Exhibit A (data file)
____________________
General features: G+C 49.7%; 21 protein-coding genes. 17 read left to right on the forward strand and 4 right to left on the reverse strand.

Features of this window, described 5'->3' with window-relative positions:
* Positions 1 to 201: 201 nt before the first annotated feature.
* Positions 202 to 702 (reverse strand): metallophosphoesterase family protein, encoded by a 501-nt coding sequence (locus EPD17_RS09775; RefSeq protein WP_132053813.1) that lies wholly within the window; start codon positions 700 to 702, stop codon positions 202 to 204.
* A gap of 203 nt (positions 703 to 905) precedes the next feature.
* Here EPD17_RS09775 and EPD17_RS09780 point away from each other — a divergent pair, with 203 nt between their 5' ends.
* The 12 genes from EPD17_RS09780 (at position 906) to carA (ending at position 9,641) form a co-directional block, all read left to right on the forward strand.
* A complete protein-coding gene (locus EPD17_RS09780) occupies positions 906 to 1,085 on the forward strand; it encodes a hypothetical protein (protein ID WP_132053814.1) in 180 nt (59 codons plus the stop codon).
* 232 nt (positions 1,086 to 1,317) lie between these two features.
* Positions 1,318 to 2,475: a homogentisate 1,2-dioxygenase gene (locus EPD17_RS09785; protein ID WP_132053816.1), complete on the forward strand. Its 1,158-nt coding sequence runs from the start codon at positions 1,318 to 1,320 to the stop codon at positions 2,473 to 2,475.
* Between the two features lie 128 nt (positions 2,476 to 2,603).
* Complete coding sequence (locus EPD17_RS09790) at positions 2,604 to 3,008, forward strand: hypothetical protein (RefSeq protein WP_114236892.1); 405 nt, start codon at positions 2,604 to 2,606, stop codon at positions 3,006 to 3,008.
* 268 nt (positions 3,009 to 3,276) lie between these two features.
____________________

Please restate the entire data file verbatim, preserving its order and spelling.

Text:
General features: G+C 49.7%; 21 protein-coding genes. 17 read left to right on the forward strand and 4 right to left on the reverse strand.

Features of this window, described 5'->3' with window-relative positions:
* Positions 1 to 201: 201 nt before the first annotated feature.
* Positions 202 to 702 (reverse strand): metallophosphoesterase family protein, encoded by a 501-nt coding sequence (locus EPD17_RS09775; RefSeq protein WP_132053813.1) that lies wholly within the window; start codon positions 700 to 702, stop codon positions 202 to 204.
* A gap of 203 nt (positions 703 to 905) precedes the next feature.
* Here EPD17_RS09775 and EPD17_RS09780 point away from each other — a divergent pair, with 203 nt between their 5' ends.
* The 12 genes from EPD17_RS09780 (at position 906) to carA (ending at position 9,641) form a co-directional block, all read left to right on the forward strand.
* A complete protein-coding gene (locus EPD17_RS09780) occupies positions 906 to 1,085 on the forward strand; it encodes a hypothetical protein (protein ID WP_132053814.1) in 180 nt (59 codons plus the stop codon).
* 232 nt (positions 1,086 to 1,317) lie between these two features.
* Positions 1,318 to 2,475: a homogentisate 1,2-dioxygenase gene (locus EPD17_RS09785; protein ID WP_132053816.1), complete on the forward strand. Its 1,158-nt coding sequence runs from the start codon at positions 1,318 to 1,320 to the stop codon at positions 2,473 to 2,475.
* Between the two features lie 128 nt (positions 2,476 to 2,603).
* Complete coding sequence (locus EPD17_RS09790) at positions 2,604 to 3,008, forward strand: hypothetical protein (RefSeq protein WP_114236892.1); 405 nt, start codon at positions 2,604 to 2,606, stop codon at positions 3,006 to 3,008.
* 268 nt (positions 3,009 to 3,276) lie between these two features.